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Saw Talk #15: W. Tyzack, Sons & Turner No.120 - Sharpened and Tested

07-06-2012 12:32 AM by Brit | 26 comments »

Well the rain finally stopped today and the sun came out. Looking out on my garden, the squirrels were making the most of it. I sat and watched this youngster somersaulting around the garden, before settling on a branch to devour his morning pine cone. Following his lead, I took the opportunity to get outside and sharpen another saw. Next up is the W. Tyzack, Sons & Turner No.120. Fourteen inches long with a .030” thick plate and an extra heavy spine. This is by far the heaviest ba...

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Saw Talk #14: Disston No.5 - Sharpened and tested

06-23-2012 06:38 PM by Brit | 26 comments »

Have you ever thought about why some saw makers add negative rake to the teeth of their rip saws? I have, but when I was drawing a 12 TPI template in Sketchup to re-tooth my Disston No.5 carcass saw, I realized that adding a touch of rake actually increases the volume of space between the teeth. If you look at a section through a saw file, you’ll see that you have an equilateral triangle (ignoring the rounded corners that define the gullets) and we know that the three angles of a triangle ...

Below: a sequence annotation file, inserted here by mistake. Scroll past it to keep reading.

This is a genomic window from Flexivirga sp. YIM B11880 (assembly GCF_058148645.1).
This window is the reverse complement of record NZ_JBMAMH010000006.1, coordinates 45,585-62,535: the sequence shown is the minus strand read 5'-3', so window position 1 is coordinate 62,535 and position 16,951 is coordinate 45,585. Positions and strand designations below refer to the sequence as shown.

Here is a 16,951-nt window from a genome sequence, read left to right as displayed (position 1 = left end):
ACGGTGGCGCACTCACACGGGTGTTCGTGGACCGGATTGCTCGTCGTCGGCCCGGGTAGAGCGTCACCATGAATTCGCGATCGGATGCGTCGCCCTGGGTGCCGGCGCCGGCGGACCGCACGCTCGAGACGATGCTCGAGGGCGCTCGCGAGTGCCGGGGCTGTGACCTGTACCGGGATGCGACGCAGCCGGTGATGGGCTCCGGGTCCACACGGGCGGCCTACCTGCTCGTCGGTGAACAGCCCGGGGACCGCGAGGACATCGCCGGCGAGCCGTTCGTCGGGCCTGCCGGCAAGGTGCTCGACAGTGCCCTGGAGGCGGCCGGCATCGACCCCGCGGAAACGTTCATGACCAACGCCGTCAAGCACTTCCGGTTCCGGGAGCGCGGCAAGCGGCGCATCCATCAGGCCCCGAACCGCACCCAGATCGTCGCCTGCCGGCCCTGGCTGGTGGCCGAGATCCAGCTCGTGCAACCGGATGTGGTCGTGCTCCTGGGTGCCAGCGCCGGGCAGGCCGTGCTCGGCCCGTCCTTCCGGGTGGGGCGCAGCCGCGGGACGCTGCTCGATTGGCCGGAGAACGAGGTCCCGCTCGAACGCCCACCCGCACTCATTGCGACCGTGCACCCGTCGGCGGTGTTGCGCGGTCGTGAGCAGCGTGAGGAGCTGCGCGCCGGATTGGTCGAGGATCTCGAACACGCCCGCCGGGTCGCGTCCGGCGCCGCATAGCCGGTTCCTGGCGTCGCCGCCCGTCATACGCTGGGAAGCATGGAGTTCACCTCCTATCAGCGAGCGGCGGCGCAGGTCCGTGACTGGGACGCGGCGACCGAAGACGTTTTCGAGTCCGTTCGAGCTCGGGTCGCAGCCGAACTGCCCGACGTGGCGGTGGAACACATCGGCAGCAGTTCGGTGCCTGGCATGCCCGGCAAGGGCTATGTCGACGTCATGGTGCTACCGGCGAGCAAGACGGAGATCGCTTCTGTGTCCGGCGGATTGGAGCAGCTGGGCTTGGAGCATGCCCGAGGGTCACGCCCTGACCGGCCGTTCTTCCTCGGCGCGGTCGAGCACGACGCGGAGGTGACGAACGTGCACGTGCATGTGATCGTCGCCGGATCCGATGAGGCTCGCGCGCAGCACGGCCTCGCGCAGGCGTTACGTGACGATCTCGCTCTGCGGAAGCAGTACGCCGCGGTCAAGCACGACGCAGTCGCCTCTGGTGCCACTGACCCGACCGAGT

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Saw Talk #11: More Thoughts on Sharpening Backsaws

04-05-2012 11:48 PM by Brit | 56 comments »

I’ve been hesitating to post this entry on my Saw Talk blog series, basically because I don’t feel I’ve sharpened enough saws yet to make any recommendations to others. Instead, I thought I would take the opportunity to point you to some websites that I have found helpful. I have read most of the information available on the web on this subject and the links below are what I consider to be the best information for those new to sharpening. If you are serious about finding out about this subjec...

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View jjw5858's profile

Exercises in Artisanship #2: Making a saw handle PART 2

03-28-2012 08:15 PM by jjw5858 | 8 comments »

Hey friends, thank you for taking the time to read part one of this blog series, I hope you may enjoy the second installment of this series as well. This process has been as I expected more of a challenge in Maple…lol. But I realized it provided me the chance to have a stronger handle and learn more about how to work with this particular species. My entire working process has in many ways changed in the last few weeks. For one thing I now find it more focusing to stop after a new ...

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View Brit's profile

Saw Talk #10: Hand Shaping and Sharpening the Teeth on a Backsaw

03-23-2012 01:44 AM by Brit | 64 comments »

You know I said at the end of my last post that I’d post a picture of each saw and tell you how I was going to sharpen them and why? Well I lied. :-) The temptation of my restored backsaws, a saw vise and a bundle of saw files was just too much. I had to sharpen a saw, but which one? I thought about it for a while and settled on the little Spear & Jackson 8” Dovetail saw. Remember this one? I chose it for two reasons: For a dovetail saw, the depth of cut is quite big at 50mm. ...